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[Nmh-workers] A MH-inspired Maildir handler: coma

2011-02-14 08:33:28


having seen the latest posts here about the future of MH, I thought I
should present you a project I've been working on since last year:
coma, my console mail user agent.

Its design is largely influenced by MH, but so far I only read about MH
and never really used it on a daily basis, so please correct me if I get
things wrong.

Like MH, coma works on local files, but it uses Maildir instead of
MH-style folders.  This has several advantages:

- Maildir is widely supported (as IMAP backing store, from other MUAs)
- IMAP syncing is available via offlineimap
- Maildir supports "flags" such as "seen", "replied"
- Atomic delivery is possible

Unfortunately, Maildir also makes some things more complex: you don't
want to write out the filenames because they are long and cryptic, and
there is no predefined order on mails.  Instead, coma uses a "reading
sequence" (not unlike MH sequences) where you specifies the order you
currently read mails in.

coma is designed to support large mailboxes; all mail is parsed *once*
on first time seen (first inc/scan) and relevant headers are cached
(in a DBM-style database).  This is possible because Maildir filenames
can be considered invariant.  Common queries thus never hit the
filesystem.  (Rescanning folders is unavoidable with Maildirs,
however, but modern file systems do well enough.)

coma natively supports MIME and UTF-8 as well as threading using jwz's

I thus devised an MH-inspired, but not equivalent set of commands.
Coma commands are dispatched in a script aliased to ",":

, inc searches for fresh messages in new/ and copies them to cur/,
showing which folders have new messages (roughly, like flist).
, folders lists all folders.

, read sets up the reading sequence, specifying folders, filters and
order.  , scan displays the reading sequence, possibly refiltering and
reordering.  (, scan is like a , read which just displays but does not
store the new sequence.)  E.g.:

% , read +lispmachines -last 10
   1  2006-08-19  Paolo Amoroso      Re: [lispmachines] Microexplorer manuals   
   2  2006-08-19  Hans Huebner         [lispmachines] Microexplorer manuals     
   3  2006-08-19  al_kossow            [lispmachines] Re: Microexplorer manuals 
   4  2006-08-19  Brad Parker        Re: [lispmachines] Microexplorer manuals   
   5  2006-10-26  viantalum01        [lispmachines] ZetaLisp conversion to somet
   6  2006-11-06  conrad bookout     Re: [lispmachines] ZetaLisp conversion to s
   7  2006-11-19  Harvie Griffith J    [lispmachines] ZetaLisp conversion to som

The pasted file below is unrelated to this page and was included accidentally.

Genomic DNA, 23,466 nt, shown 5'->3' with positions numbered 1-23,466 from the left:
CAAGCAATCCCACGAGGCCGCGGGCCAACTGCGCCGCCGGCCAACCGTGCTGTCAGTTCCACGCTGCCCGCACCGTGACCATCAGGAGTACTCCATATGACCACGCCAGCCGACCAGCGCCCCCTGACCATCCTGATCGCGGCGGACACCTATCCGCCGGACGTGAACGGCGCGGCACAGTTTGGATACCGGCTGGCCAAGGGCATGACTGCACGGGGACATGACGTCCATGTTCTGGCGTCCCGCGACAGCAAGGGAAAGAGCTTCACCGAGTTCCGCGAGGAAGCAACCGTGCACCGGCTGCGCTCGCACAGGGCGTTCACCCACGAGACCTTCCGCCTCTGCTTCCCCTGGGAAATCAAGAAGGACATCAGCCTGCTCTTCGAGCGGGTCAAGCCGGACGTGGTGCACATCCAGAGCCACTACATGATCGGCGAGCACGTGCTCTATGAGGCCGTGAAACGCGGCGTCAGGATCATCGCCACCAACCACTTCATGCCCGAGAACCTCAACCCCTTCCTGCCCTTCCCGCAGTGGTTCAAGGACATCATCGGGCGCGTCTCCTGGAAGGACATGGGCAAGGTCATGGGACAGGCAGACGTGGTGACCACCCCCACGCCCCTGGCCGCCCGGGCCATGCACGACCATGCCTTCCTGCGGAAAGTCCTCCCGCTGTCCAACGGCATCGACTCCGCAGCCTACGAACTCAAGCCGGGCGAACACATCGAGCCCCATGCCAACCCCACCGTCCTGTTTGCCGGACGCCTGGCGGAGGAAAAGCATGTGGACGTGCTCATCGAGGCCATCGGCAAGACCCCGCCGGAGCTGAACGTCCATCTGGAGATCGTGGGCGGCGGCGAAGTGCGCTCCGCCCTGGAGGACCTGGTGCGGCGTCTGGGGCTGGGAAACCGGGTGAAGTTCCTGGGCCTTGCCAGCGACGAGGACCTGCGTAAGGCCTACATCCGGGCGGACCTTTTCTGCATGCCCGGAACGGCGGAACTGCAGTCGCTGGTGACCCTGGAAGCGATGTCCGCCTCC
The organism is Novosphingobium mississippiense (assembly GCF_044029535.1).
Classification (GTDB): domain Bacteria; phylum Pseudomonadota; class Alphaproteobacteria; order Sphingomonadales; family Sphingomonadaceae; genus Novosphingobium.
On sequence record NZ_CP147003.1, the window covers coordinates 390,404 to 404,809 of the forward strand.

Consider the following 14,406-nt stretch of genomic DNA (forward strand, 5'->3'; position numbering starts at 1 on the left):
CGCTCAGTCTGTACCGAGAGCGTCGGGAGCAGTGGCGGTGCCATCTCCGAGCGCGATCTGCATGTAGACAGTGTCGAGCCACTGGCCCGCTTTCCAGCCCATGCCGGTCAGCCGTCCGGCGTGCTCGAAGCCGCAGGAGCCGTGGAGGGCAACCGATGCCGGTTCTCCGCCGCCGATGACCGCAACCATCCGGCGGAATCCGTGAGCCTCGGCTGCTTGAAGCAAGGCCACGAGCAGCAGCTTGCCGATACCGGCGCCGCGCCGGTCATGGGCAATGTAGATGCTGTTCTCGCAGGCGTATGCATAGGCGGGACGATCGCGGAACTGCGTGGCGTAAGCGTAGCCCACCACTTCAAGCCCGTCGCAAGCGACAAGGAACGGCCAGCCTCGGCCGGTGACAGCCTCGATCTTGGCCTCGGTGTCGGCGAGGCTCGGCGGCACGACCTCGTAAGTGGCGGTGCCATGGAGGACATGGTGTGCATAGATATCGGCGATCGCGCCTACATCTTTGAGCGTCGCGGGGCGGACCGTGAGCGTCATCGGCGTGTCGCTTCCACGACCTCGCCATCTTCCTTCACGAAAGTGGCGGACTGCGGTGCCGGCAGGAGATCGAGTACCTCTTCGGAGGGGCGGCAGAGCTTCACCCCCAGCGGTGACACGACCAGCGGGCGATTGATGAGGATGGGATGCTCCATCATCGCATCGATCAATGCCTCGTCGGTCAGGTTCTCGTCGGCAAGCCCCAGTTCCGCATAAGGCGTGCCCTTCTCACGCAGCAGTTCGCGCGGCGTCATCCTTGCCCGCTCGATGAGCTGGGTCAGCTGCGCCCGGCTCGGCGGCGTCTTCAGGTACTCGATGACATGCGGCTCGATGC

8  2006-11-24  conrad bookout         [lispmachines] ZetaLisp conversion to s
   9  2006-11-29  staypufd2002             [lispmachines] Re: ZetaLisp conversio
  10  2008-02-11  brianpriday        [lispmachines] MacIvory 2 sale eBay UK     

% , scan from:con reverse date
   8  2006-11-24  conrad bookout     Re: [lispmachines] ZetaLisp conversion to s
   6  2006-11-06  conrad bookout     Re: [lispmachines] ZetaLisp conversion to s

Note that sequence numbers always are "local" to the current reading list.

, show displays messages, rendering MIME to plain text. , next / , prev
show the next/prev message in the reading list.  , att displays and
extracts attachments.  MIME support is quite ad-hoc for now, but
works on real world mail already.

, mail / , repl / , forw to send mail.  MIME generation is supported
with a very simple mhbuild-style syntax like "#text/plain /etc/passwd".

read/scan operate on a powerful query language that can express
things like "+INBOX ( subj:foo | subj:bar ) date>2009-01-01 unreplied"

Also, reading lists are not limited to single folders:

% , read +INBOX +mh-workers thread unseen

Full-text search is possible with external tools, e.g. mairix:

% , scan $(mairix -r ...)

Things missing but planned:

- named/multiple sequences
- searching custom fields
- multiple contexts
- GPG support
- (possibly) webmail client with the same light interface

coma has been released to the public domain, its source can be found at

It is written in Ruby 1.8, but only consists of two files with quite
simple ~1.2kloc and has no dependencies except an optional better
caching storage.

I'm not yet using coma for my daily mail, but it's pretty close to it.
From the die-hard MH users, I'd now like to know:

- Given above command lists, which important commands/functionality do
  you think are missing that MH provides?

- coma represents flags (seen, replied, ...) "externally".  If I add
  sequences anyway, would it be a good idea to represent them as
  (possibly "virtual" sequences), too?  Or do you consider the MH
  "unread"-sequence a hack?  Should sequences span folders/be global?

And please ask if anything is unclear.

Thanks for reading,
Christian Neukirchen  <chneukirchen(_at_)gmail(_dot_)com>  

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